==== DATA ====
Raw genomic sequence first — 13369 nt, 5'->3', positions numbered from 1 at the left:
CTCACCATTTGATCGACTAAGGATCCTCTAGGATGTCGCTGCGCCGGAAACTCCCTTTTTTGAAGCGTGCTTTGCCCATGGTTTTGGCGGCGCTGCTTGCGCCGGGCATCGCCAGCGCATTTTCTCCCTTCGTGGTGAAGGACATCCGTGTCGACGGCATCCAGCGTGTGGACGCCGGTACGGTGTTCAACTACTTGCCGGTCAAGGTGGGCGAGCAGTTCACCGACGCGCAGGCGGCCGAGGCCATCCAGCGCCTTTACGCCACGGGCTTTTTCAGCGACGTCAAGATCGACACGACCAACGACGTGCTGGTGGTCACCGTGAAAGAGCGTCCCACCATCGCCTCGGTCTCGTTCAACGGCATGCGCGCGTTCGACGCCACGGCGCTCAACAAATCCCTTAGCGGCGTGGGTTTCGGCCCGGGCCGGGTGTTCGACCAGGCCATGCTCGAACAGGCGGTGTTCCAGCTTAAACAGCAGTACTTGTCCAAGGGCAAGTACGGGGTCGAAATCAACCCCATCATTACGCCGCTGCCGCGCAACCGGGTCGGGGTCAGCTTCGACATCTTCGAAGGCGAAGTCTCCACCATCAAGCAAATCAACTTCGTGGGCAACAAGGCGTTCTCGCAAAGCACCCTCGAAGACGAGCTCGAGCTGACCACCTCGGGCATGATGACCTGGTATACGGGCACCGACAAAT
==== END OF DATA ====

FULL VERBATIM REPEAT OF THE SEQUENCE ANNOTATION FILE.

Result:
Raw genomic sequence first — 13369 nt, 5'->3', positions numbered from 1 at the left:
CTCACCATTTGATCGACTAAGGATCCTCTAGGATGTCGCTGCGCCGGAAACTCCCTTTTTTGAAGCGTGCTTTGCCCATGGTTTTGGCGGCGCTGCTTGCGCCGGGCATCGCCAGCGCATTTTCTCCCTTCGTGGTGAAGGACATCCGTGTCGACGGCATCCAGCGTGTGGACGCCGGTACGGTGTTCAACTACTTGCCGGTCAAGGTGGGCGAGCAGTTCACCGACGCGCAGGCGGCCGAGGCCATCCAGCGCCTTTACGCCACGGGCTTTTTCAGCGACGTCAAGATCGACACGACCAACGACGTGCTGGTGGTCACCGTGAAAGAGCGTCCCACCATCGCCTCGGTCTCGTTCAACGGCATGCGCGCGTTCGACGCCACGGCGCTCAACAAATCCCTTAGCGGCGTGGGTTTCGGCCCGGGCCGGGTGTTCGACCAGGCCATGCTCGAACAGGCGGTGTTCCAGCTTAAACAGCAGTACTTGTCCAAGGGCAAGTACGGGGTCGAAATCAACCCCATCATTACGCCGCTGCCGCGCAACCGGGTCGGGGTCAGCTTCGACATCTTCGAAGGCGAAGTCTCCACCATCAAGCAAATCAACTTCGTGGGCAACAAGGCGTTCTCGCAAAGCACCCTCGAAGACGAGCTCGAGCTGACCACCTCGGGCATGATGACCTGGTATACGGGCACCGACAAAT